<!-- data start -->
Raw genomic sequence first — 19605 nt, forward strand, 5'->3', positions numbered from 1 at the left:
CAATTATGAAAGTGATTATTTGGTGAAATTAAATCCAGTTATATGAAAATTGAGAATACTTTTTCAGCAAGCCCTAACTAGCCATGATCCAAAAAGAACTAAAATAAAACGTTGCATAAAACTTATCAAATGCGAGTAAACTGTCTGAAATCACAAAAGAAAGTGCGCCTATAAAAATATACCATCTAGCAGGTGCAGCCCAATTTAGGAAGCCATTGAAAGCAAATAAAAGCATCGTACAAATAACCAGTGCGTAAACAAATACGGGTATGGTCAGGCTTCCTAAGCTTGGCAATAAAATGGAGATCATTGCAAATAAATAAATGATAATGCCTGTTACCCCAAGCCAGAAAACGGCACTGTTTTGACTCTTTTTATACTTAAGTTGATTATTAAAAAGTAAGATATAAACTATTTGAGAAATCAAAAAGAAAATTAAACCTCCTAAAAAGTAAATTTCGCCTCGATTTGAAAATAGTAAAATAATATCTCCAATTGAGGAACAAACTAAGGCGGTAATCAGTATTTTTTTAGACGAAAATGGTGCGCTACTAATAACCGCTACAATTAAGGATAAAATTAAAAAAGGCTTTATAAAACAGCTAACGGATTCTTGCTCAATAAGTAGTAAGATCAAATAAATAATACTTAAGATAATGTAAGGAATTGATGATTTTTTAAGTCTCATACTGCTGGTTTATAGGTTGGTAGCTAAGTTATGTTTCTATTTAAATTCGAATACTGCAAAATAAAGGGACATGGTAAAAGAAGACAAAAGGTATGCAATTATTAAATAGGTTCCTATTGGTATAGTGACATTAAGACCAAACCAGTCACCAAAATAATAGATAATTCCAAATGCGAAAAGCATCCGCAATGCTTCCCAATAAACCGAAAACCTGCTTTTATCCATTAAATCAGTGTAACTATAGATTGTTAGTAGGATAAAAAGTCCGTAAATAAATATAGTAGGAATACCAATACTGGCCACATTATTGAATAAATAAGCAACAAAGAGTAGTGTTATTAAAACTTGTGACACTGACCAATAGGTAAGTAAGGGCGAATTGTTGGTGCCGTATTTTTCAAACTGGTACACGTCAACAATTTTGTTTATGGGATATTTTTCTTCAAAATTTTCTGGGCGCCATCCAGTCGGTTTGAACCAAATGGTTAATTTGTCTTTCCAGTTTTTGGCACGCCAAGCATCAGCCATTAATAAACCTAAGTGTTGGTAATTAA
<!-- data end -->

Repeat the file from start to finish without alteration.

Raw genomic sequence first — 19605 nt, forward strand, 5'->3', positions numbered from 1 at the left:
CAATTATGAAAGTGATTATTTGGTGAAATTAAATCCAGTTATATGAAAATTGAGAATACTTTTTCAGCAAGCCCTAACTAGCCATGATCCAAAAAGAACTAAAATAAAACGTTGCATAAAACTTATCAAATGCGAGTAAACTGTCTGAAATCACAAAAGAAAGTGCGCCTATAAAAATATACCATCTAGCAGGTGCAGCCCAATTTAGGAAGCCATTGAAAGCAAATAAAAGCATCGTACAAATAACCAGTGCGTAAACAAATACGGGTATGGTCAGGCTTCCTAAGCTTGGCAATAAAATGGAGATCATTGCAAATAAATAAATGATAATGCCTGTTACCCCAAGCCAGAAAACGGCACTGTTTTGACTCTTTTTATACTTAAGTTGATTATTAAAAAGTAAGATATAAACTATTTGAGAAATCAAAAAGAAAATTAAACCTCCTAAAAAGTAAATTTCGCCTCGATTTGAAAATAGTAAAATAATATCTCCAATTGAGGAACAAACTAAGGCGGTAATCAGTATTTTTTTAGACGAAAATGGTGCGCTACTAATAACCGCTACAATTAAGGATAAAATTAAAAAAGGCTTTATAAAACAGCTAACGGATTCTTGCTCAATAAGTAGTAAGATCAAATAAATAATACTTAAGATAATGTAAGGAATTGATGATTTTTTAAGTCTCATACTGCTGGTTTATAGGTTGGTAGCTAAGTTATGTTTCTATTTAAATTCGAATACTGCAAAATAAAGGGACATGGTAAAAGAAGACAAAAGGTATGCAATTATTAAATAGGTTCCTATTGGTATAGTGACATTAAGACCAAACCAGTCACCAAAATAATAGATAATTCCAAATGCGAAAAGCATCCGCAATGCTTCCCAATAAACCGAAAACCTGCTTTTATCCATTAAATCAGTGTAACTATAGATTGTTAGTAGGATAAAAAGTCCGTAAATAAATATAGTAGGAATACCAATACTGGCCACATTATTGAATAAATAAGCAACAAAGAGTAGTGTTATTAAAACTTGTGACACTGACCAATAGGTAAGTAAGGGCGAATTGTTGGTGCCGTATTTTTCAAACTGGTACACGTCAACAATTTTGTTTATGGGATATTTTTCTTCAAAATTTTCTGGGCGCCATCCAGTCGGTTTGAACCAAATGGTTAATTTGTCTTTCCAGTTTTTGGCACGCCAAGCATCAGCCATTAATAAACCTAAGTGTTGGTAATTAA